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HTML Basics: Style and Structure : Page 2

Learn some basic rules for making your HTML files easy to reuse and edit.




Building the Right Environment to Support AI, Machine Learning and Deep Learning

File Creation Guidelines
One of the first steps, in learning how to create Web pages, is to learn some simple structural guidelines. Following a few simple style and structure guides makes your site both consistent and legible. There is no single "right" style or structure to use (as long as you are using the tags correctly of course!). What is most important isn't that you follow our recommendations—it is that you are consistent in your own files, that way:

  • When you're building a new page and troubleshooting a problem, a clean style makes it easy to both see what you've done and make changes.
  • When you come in to edit a page three months after you created it, you can quickly see what you did and how you did it, without having to recreate your thought pattern or walk through the file character by character.
  • If someone else needs to modify it they can understand your code and make the necessary changes.
Tip #1: To Each Its Own Line

In general, keep each tag on a separate line. This makes it easy to see what is going on. Codes don't become lost in a morass of type.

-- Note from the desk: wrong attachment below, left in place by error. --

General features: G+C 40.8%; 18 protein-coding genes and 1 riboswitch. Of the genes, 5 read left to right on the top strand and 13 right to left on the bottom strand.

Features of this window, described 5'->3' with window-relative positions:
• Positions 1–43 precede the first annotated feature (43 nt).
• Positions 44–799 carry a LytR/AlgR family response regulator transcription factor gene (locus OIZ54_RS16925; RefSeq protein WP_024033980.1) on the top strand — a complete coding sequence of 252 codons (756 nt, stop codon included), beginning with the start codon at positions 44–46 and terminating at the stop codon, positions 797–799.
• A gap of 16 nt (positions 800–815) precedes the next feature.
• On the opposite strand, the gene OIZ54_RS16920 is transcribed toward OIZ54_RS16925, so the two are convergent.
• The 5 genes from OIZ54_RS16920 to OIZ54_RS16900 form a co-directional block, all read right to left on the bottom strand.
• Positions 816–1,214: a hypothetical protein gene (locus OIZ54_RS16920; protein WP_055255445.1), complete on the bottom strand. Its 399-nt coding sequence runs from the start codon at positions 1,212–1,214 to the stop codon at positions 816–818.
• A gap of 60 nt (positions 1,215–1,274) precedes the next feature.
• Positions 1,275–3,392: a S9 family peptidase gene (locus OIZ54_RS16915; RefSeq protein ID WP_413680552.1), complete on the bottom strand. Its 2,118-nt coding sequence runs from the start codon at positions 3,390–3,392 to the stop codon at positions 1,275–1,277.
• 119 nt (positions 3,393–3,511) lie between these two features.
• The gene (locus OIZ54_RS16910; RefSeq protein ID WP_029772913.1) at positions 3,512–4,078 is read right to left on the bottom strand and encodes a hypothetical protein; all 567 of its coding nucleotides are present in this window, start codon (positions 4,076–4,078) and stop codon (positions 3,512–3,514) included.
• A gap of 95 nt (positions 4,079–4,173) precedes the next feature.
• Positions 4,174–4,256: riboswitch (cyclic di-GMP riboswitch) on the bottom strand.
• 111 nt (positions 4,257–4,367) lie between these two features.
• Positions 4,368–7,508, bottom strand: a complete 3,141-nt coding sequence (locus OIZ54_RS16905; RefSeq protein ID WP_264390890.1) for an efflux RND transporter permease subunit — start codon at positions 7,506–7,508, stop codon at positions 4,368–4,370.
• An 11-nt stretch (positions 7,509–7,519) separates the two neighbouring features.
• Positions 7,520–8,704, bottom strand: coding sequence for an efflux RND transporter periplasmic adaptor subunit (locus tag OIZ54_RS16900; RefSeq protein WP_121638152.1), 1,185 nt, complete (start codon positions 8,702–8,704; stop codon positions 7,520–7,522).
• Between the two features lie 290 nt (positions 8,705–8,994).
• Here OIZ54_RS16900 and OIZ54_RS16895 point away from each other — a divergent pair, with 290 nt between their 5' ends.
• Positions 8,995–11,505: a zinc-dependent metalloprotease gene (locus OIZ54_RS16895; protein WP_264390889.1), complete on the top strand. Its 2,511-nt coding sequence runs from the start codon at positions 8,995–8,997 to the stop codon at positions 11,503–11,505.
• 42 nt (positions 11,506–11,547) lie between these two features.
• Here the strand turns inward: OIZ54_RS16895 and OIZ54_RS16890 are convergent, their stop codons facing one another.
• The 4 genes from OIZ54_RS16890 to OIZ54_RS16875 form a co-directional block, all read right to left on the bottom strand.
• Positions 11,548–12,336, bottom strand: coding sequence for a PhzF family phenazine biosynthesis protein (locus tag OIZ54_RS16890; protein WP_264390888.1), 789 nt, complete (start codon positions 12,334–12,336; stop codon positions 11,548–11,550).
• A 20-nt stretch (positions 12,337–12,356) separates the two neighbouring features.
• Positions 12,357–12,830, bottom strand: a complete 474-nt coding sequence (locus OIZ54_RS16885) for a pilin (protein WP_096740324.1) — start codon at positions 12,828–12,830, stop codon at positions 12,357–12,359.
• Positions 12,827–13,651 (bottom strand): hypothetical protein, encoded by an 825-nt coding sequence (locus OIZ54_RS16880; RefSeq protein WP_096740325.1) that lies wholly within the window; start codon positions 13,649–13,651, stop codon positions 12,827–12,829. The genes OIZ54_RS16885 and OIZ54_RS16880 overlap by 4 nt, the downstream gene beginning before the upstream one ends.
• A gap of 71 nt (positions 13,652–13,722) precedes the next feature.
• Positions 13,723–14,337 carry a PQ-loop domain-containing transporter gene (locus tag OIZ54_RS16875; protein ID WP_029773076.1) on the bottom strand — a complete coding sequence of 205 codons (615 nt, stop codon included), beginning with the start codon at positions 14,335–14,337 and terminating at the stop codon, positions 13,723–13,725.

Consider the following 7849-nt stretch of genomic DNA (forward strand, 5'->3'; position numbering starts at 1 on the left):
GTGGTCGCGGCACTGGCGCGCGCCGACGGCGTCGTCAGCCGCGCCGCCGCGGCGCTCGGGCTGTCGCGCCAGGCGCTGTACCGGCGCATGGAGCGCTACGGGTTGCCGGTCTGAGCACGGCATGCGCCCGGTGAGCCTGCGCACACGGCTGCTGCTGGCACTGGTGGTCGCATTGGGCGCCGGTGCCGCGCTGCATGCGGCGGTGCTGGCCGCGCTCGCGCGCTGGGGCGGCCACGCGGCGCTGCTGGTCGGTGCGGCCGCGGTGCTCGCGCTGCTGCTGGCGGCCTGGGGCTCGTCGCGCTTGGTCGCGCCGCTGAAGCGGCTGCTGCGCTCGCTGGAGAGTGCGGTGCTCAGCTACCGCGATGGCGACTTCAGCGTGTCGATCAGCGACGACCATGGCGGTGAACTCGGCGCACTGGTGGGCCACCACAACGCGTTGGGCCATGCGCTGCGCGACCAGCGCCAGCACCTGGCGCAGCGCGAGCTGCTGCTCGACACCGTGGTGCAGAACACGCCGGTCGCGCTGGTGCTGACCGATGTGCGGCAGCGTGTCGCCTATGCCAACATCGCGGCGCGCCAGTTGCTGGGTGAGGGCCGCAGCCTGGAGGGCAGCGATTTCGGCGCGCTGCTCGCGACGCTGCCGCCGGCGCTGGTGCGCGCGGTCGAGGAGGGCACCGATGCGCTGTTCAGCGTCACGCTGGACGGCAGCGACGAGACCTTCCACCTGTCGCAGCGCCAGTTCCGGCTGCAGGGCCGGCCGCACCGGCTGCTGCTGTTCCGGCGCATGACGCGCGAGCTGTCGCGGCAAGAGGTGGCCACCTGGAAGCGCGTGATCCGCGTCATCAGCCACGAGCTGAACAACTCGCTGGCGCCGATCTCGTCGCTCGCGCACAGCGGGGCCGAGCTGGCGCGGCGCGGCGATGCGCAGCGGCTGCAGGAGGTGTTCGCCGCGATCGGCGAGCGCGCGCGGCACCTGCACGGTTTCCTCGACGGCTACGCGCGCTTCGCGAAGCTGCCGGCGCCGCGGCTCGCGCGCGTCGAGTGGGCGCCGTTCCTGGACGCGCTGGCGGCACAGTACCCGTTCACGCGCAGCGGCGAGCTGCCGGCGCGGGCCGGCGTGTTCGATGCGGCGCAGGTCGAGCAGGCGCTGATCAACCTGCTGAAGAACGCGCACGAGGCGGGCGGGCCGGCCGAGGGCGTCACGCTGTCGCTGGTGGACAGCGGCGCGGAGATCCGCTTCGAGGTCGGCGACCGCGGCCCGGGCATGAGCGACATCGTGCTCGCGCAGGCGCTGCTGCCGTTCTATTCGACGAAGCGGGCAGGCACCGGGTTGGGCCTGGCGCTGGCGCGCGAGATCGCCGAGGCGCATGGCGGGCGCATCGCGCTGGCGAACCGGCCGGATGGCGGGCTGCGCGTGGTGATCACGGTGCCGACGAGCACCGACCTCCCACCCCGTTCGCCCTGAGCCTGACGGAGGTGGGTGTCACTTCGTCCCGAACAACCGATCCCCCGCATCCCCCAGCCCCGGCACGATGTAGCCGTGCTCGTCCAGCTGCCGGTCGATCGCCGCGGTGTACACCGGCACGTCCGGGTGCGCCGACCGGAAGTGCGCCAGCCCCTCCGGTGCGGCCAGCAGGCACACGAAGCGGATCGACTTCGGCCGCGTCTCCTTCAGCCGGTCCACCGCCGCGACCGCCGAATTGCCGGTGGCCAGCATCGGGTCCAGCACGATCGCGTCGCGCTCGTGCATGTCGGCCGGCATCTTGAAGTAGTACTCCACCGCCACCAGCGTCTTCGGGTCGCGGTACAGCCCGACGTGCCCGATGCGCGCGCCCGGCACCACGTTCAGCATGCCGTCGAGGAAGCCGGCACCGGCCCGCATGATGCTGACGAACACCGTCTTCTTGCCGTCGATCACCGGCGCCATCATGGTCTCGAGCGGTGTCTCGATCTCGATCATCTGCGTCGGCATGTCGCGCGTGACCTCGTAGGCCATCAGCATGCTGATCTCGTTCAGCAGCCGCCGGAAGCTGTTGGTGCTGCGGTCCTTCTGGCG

The exceptions to this are: in-body tags, such as making a word bold, and the line break command (<br>). The logical place for both of these are with the text they define.

Ask yourself: in which of these code examples is it easier to find the errors (and there are several errors!)?

In this one?

<h3>Getting Your Own</h3><p>Widgets offers <b>many, many</b>the great things including:<ul><l>wigglers<li>jumpers<li>creepy-crawlies</ul>.<q>To place an order call our 1-800 number.

Or in this one?

<h3>Getting Your Own</h3>
Widgets offers <b>many, many</b>the great things including:
To place an order call our 1-800 number.

Here are the errors—did you see them all?

Tip #2: Use Comments

You can add comments to your file. The comments will be ignored by HTML but they can help you add information about your file or what a piece of code is doing.

The code tag looks like this:


Everything between the opening <!-- and the closing --> is invisible to the web browser.

Tip #3: Lists Should Be Legible

Lists, especially nested lists, are hotbeds for accidental errors. Keeping lists legible makes using them much easier.

  • Indent nested lists. Use the tab key to make a quick and easy indent. Remember, HTML ignores multiple spaces, so indenting in your file won't affect the way the page displays.
  • Keep tags on separate lines.
  • Consider adding an extra return to "pull-out" lists visually.

Both of those examples will display exactly the same on a Web browser—but which do you find easier to read and edit?

This one?

<p>Halloween gifts: <ul> <li>wigglers <ul> <li>corpse white <li>choked blue </ul> <li>jumpers <li>creepy-crawlies </ul> <p>Easter gifts: <ul> <li>fuzzies <ul> <li>chickie yellow <li>bunny beige </ul> <li>floppies <li>cottontails </ul>

Or this one?

Halloween gifts:
      <li>corpse white
      <li>choked blue

Easter gifts:
      <li>chickie yellow
      <li>bunny beige

Things That Are Wrong:
  • The mistyped list tag (<l> instead of <li>)
  • The mistyped paragraph tag (<q> instead of <p>)
  • There is an extra "the" in the phrase "Widgets offers many, many (the) great things"

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